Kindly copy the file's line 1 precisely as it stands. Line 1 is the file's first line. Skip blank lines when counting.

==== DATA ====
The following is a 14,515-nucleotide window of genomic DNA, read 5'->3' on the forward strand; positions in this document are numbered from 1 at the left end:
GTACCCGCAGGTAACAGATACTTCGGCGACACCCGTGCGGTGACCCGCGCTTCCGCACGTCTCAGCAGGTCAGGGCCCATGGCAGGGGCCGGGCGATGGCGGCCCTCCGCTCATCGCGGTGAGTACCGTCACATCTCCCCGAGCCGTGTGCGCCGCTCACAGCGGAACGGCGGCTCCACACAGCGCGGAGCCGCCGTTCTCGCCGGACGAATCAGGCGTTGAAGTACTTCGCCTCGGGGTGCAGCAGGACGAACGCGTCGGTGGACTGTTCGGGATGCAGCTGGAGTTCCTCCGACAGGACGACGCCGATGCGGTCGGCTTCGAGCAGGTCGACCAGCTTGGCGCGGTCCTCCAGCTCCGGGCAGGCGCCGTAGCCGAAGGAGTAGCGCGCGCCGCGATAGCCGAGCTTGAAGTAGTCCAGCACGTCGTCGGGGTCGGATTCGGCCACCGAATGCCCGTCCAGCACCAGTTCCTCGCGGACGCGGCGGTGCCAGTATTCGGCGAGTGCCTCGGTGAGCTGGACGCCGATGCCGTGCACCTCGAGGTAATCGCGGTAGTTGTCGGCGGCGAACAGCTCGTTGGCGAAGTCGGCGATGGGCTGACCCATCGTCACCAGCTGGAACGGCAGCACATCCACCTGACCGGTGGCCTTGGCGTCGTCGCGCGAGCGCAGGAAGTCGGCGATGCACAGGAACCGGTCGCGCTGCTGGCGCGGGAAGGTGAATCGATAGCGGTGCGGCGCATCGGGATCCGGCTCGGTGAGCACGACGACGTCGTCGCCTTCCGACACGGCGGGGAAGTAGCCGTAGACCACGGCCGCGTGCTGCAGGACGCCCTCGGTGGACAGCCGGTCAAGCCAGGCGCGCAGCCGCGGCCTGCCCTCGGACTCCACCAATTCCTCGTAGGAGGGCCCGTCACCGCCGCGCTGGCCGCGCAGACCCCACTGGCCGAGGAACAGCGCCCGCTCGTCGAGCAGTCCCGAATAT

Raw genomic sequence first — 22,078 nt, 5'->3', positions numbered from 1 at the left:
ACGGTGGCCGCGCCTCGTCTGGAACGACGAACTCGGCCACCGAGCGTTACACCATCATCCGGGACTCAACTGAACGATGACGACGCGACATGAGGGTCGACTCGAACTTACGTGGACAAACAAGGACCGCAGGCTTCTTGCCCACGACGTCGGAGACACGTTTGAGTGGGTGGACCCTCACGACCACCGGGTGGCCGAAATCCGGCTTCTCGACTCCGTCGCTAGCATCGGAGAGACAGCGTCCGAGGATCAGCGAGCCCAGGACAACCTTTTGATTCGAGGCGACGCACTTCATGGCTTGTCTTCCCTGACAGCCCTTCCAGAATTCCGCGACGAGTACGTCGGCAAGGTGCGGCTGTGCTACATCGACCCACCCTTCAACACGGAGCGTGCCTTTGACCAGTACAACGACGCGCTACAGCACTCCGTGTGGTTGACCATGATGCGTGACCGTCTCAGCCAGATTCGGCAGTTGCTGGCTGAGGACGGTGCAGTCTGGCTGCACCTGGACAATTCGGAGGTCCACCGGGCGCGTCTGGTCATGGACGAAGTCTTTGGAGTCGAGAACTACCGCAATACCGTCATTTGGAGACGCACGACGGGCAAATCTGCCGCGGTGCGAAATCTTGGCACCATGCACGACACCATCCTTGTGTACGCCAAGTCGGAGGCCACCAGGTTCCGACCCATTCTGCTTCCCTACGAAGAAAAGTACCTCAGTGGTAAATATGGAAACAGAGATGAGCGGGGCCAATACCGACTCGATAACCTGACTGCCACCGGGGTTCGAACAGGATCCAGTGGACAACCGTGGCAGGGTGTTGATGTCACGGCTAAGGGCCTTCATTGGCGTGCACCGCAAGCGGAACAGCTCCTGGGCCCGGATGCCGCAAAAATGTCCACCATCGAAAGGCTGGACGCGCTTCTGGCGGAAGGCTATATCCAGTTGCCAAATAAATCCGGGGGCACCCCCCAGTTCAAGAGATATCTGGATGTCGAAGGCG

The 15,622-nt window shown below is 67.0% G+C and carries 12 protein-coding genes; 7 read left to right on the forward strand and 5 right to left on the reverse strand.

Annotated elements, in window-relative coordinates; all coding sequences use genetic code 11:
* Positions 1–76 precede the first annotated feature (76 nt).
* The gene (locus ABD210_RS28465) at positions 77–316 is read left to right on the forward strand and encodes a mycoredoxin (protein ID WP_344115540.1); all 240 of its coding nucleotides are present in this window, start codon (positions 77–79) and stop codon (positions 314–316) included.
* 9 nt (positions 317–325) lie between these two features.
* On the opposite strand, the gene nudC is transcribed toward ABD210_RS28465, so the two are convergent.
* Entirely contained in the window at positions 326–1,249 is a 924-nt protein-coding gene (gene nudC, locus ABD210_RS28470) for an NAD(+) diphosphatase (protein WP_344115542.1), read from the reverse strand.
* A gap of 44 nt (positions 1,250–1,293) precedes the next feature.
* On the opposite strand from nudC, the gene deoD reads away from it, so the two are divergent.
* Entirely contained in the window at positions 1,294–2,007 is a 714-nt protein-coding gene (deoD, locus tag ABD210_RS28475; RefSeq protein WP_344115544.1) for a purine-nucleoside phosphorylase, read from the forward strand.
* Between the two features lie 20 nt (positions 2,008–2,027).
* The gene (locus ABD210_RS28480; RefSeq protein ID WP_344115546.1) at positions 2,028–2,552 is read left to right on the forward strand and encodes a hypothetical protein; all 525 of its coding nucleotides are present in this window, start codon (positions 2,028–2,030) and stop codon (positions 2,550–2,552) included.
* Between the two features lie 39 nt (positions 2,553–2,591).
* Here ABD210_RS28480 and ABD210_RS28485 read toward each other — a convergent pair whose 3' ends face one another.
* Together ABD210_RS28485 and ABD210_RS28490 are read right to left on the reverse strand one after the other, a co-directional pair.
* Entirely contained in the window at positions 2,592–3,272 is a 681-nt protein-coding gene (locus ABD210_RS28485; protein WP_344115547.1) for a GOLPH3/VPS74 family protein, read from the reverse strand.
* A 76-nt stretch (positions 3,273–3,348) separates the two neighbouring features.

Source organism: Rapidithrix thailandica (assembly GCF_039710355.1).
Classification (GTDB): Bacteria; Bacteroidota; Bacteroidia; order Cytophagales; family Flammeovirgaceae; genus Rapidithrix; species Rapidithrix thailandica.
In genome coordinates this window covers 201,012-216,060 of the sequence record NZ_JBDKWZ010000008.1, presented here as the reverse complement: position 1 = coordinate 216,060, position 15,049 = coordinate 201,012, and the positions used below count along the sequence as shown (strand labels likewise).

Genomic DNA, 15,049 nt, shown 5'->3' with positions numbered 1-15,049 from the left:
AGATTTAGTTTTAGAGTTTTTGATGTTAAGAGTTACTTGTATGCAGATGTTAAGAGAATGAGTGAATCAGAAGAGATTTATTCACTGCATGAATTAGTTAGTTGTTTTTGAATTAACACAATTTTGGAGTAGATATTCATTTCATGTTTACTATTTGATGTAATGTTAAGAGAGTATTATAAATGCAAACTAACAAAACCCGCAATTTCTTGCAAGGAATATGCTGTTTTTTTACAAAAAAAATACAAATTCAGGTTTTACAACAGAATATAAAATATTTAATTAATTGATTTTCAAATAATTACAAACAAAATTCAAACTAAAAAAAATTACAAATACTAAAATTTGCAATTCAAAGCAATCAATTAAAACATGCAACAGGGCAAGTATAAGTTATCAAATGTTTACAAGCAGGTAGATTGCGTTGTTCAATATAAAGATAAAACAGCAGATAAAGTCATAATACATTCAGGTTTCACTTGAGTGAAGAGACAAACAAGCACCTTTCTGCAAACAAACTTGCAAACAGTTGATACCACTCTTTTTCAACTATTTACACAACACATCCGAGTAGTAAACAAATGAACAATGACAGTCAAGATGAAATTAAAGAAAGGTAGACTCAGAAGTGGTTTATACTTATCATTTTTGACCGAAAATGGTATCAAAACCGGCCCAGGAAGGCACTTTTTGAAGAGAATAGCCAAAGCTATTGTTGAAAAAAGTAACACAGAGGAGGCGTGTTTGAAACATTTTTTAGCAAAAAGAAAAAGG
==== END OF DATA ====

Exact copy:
The following is a 14,515-nucleotide window of genomic DNA, read 5'->3' on the forward strand; positions in this document are numbered from 1 at the left end: